Monday, April 28, 2008

Thoughts on Jeremiah Wright

Last night I was doing some channel surfing. About 9:30, I grew tired of basketball, and hit the new channels. CNN had pre-empted Larry King to give coverage of Jeremiah Wright's keynote address at a fund-raiser for the NAACP in Detroit.

I was fascinated by the excerpts that I heard. I did not see the entire speech, though I set my machine to record its rebroadcast. A year from now, I will be teaching Anthropology. One of the basic ideas of missionary anthropology is that cultural differences are not better or worse, but rather are different. Wright had a segment that dealt with linguistics, ethnomusicology, even homiletics, where he parodied cultural differences between blacks and non-blacks. It was entertaining, and may be useful when talking about cultural differences my future missionary students may face.

When Wright's inflammatory post-9/11 statements came out, Barack Obama put some needed distance between his controversial former pastor and the campaign. Some of the talking heads think Wright should just fade into the woodwork. I found it ironic that one of the Republican talking heads was irate (and nearly irrational), concerned that this self-centered minister should fade into the woodwork rather than putting himself out there in public, hurting the political chances of Obama. Why was Wright there? Well, there were nearly 12,000 people present at a very pricey fund-raiser. I think he was there because his presence could bring in a lot of cash (and probably put a bunch in his own pocket at the same time.)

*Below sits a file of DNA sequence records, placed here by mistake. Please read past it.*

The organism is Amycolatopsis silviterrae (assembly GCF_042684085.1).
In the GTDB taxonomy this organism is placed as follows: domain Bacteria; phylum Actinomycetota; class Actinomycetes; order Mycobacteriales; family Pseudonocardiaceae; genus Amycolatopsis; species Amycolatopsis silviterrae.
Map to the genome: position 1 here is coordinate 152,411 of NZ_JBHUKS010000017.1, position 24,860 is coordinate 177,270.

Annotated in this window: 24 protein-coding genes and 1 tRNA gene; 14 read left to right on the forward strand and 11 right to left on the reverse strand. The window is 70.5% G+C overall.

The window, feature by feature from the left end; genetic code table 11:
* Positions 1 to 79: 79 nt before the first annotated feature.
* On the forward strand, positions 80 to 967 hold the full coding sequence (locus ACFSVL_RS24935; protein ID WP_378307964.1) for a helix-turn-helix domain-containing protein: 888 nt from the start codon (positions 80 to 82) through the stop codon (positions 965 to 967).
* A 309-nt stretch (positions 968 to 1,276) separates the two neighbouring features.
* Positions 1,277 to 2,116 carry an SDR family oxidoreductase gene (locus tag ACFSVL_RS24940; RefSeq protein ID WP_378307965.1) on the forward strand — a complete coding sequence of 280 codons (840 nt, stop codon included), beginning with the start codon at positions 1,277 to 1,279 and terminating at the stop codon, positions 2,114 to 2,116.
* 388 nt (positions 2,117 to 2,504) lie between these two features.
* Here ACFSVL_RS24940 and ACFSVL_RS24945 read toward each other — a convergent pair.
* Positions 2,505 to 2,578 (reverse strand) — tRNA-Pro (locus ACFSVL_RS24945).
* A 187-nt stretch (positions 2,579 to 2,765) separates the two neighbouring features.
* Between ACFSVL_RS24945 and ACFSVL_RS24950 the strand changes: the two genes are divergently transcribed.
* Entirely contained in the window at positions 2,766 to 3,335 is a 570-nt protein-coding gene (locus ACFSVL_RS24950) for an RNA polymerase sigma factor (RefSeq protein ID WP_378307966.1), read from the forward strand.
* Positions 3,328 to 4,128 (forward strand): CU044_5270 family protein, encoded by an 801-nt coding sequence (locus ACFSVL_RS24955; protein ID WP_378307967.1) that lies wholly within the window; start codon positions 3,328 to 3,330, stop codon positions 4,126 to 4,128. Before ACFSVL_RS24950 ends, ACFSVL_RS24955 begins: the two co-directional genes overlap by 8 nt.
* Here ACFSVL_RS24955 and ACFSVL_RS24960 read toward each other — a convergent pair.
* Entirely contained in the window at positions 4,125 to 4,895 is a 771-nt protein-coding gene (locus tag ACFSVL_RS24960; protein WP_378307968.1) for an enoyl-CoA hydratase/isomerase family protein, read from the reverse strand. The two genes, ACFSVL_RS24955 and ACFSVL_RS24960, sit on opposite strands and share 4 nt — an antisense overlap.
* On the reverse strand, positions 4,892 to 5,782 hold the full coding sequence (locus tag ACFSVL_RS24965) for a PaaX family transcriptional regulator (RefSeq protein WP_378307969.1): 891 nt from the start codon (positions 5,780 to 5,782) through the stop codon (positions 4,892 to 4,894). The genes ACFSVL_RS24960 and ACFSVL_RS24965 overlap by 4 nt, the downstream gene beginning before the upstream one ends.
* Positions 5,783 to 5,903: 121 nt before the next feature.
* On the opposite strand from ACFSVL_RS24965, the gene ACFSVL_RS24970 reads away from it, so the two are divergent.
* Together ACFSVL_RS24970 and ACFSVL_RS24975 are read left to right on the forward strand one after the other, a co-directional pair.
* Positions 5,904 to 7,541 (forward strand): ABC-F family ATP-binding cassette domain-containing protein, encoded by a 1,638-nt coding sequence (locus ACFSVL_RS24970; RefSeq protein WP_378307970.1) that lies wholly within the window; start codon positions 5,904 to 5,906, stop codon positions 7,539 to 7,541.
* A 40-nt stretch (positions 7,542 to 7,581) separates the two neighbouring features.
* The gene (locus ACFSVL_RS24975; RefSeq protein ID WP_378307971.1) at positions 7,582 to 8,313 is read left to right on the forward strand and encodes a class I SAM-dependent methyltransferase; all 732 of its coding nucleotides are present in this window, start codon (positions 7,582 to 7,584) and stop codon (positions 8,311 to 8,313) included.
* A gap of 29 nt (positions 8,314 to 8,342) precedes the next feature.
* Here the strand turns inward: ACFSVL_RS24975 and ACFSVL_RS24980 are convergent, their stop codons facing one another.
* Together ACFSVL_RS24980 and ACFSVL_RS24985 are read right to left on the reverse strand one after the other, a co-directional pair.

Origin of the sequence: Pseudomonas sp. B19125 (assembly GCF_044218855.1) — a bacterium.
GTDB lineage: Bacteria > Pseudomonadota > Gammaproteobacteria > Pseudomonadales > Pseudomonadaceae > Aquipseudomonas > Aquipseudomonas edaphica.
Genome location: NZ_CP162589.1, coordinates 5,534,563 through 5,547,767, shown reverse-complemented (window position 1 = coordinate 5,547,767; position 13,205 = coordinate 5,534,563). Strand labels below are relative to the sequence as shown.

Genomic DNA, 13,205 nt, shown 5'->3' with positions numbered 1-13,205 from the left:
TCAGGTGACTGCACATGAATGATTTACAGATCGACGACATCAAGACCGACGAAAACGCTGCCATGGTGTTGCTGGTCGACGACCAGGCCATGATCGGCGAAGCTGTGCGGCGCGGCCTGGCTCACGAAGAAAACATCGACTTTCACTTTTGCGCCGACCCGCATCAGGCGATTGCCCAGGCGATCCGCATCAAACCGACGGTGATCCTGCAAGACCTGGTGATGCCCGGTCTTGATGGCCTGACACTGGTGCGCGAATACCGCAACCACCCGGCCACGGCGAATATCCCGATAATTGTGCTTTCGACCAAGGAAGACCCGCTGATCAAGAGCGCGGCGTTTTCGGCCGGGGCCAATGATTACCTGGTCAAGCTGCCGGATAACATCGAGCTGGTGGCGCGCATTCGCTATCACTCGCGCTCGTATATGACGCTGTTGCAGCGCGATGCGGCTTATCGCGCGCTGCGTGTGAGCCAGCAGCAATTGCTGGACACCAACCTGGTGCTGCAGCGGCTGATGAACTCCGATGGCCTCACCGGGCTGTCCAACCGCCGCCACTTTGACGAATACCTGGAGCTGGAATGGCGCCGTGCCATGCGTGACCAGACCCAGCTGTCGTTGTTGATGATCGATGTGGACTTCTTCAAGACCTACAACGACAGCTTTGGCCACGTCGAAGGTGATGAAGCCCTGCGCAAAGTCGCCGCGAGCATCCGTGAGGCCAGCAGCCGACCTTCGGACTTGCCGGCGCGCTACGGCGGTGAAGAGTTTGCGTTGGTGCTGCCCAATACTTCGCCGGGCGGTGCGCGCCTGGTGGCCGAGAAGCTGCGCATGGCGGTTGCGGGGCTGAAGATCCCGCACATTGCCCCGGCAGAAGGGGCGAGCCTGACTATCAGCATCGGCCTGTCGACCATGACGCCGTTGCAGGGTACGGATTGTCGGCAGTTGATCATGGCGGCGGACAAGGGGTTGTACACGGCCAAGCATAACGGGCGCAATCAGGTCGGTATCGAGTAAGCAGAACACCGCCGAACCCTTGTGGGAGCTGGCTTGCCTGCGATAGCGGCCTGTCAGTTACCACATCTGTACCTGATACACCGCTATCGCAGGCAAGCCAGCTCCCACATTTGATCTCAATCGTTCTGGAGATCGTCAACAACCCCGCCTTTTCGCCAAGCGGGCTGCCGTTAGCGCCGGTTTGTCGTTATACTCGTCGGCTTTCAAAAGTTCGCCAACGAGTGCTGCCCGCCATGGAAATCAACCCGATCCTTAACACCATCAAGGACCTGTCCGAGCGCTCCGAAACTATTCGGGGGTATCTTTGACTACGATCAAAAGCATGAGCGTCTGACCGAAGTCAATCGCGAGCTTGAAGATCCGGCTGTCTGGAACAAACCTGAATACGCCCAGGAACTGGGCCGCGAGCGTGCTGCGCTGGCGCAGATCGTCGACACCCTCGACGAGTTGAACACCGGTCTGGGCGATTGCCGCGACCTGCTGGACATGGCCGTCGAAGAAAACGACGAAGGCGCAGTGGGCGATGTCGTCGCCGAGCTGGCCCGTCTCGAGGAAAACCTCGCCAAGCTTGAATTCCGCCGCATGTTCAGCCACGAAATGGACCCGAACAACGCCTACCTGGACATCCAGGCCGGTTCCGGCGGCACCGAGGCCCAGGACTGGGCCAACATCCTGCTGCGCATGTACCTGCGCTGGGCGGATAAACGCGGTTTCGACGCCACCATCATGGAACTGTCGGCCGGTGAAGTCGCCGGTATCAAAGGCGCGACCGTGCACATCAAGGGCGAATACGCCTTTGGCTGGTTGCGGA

Back in March, I became aware that Jeremiah Wright had been featured in Christianity Today's Preaching Today series. Our preaching students are required to listen to a variety of sermons from that series. I made a mental note to listen to him preach in that series. This morning, I listened to his message in the series, dating from 1990. It was titled "The Audacity to Hope", and was based on 1 Samuel 1:1-18, about Hannah looking upward toward God in the middle of her barrenness. It was a good sermon. Ironically, Obama's second book (which I have not read) is titled The Audacity of Hope.

Wright is a proponent of Black Liberation Theology. Fair or not, that is the context from which he moves. The most redeeming part of his speech was the emphasis on cultural differences not being deficiencies, but rather differences. He advocated change in the manner in which we see those who are different from us, and also in how we see ourselves. That also is positive.

Back in March, when Wright's inflammatory statements hit the air waves, I found that one of his supporters, Frank Schaeffer (we used to call him Franky Schaeffer, the son of the late Francis Schaeffer--I plan to write more about him someday), wrote a piece for the Huffington Post titled "Obama's Minister Committed Treason But When My Father Said the Same Thing He Was a Republican Hero."

When I left home this morning, I popped in a DVD-R into the DVD Recorder, and started the replay of Wright's speech from last night. I'll edit the speech, and maybe some comments. I may show it (or portions of it) in Anthropology class next year. As to the damage Pastor Wright may cause to Obama's campaign--well, I guess we are just going to have to wait and see.


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